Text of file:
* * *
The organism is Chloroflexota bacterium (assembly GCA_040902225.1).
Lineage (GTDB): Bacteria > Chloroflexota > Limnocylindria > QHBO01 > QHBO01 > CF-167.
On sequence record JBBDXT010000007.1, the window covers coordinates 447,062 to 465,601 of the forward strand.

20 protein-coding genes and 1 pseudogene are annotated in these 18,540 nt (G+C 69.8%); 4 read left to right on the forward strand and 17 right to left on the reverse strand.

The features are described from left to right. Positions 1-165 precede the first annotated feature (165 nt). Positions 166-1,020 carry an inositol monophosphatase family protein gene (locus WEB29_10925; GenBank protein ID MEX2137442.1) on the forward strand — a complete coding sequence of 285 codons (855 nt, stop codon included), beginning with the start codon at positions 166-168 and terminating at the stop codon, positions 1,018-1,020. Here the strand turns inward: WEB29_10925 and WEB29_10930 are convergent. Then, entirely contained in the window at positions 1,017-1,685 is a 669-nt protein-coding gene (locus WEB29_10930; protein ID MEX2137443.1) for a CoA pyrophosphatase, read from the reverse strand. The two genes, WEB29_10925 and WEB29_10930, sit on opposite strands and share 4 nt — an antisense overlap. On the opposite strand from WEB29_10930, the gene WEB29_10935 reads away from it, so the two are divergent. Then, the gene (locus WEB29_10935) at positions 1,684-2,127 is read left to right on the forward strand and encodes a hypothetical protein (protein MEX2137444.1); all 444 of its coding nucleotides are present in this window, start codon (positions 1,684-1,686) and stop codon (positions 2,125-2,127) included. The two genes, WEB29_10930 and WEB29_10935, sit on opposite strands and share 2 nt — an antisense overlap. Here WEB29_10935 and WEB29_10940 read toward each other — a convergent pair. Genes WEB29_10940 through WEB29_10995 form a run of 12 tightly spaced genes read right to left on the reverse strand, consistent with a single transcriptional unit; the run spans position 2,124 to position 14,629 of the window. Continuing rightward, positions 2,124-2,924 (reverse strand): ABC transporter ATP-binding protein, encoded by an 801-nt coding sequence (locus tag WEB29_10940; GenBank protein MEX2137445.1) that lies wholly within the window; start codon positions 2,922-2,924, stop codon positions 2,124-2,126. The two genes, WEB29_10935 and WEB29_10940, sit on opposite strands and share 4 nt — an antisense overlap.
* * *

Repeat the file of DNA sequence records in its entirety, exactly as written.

The organism is Chloroflexota bacterium (assembly GCA_040902225.1).
Lineage (GTDB): Bacteria > Chloroflexota > Limnocylindria > QHBO01 > QHBO01 > CF-167.
On sequence record JBBDXT010000007.1, the window covers coordinates 447,062 to 465,601 of the forward strand.

20 protein-coding genes and 1 pseudogene are annotated in these 18,540 nt (G+C 69.8%); 4 read left to right on the forward strand and 17 right to left on the reverse strand.

The features are described from left to right. Positions 1-165 precede the first annotated feature (165 nt). Positions 166-1,020 carry an inositol monophosphatase family protein gene (locus WEB29_10925; GenBank protein ID MEX2137442.1) on the forward strand — a complete coding sequence of 285 codons (855 nt, stop codon included), beginning with the start codon at positions 166-168 and terminating at the stop codon, positions 1,018-1,020. Here the strand turns inward: WEB29_10925 and WEB29_10930 are convergent. Then, entirely contained in the window at positions 1,017-1,685 is a 669-nt protein-coding gene (locus WEB29_10930; protein ID MEX2137443.1) for a CoA pyrophosphatase, read from the reverse strand. The two genes, WEB29_10925 and WEB29_10930, sit on opposite strands and share 4 nt — an antisense overlap. On the opposite strand from WEB29_10930, the gene WEB29_10935 reads away from it, so the two are divergent. Then, the gene (locus WEB29_10935) at positions 1,684-2,127 is read left to right on the forward strand and encodes a hypothetical protein (protein MEX2137444.1); all 444 of its coding nucleotides are present in this window, start codon (positions 1,684-1,686) and stop codon (positions 2,125-2,127) included. The two genes, WEB29_10930 and WEB29_10935, sit on opposite strands and share 2 nt — an antisense overlap. Here WEB29_10935 and WEB29_10940 read toward each other — a convergent pair. Genes WEB29_10940 through WEB29_10995 form a run of 12 tightly spaced genes read right to left on the reverse strand, consistent with a single transcriptional unit; the run spans position 2,124 to position 14,629 of the window. Continuing rightward, positions 2,124-2,924 (reverse strand): ABC transporter ATP-binding protein, encoded by an 801-nt coding sequence (locus tag WEB29_10940; GenBank protein MEX2137445.1) that lies wholly within the window; start codon positions 2,922-2,924, stop codon positions 2,124-2,126. The two genes, WEB29_10935 and WEB29_10940, sit on opposite strands and share 4 nt — an antisense overlap.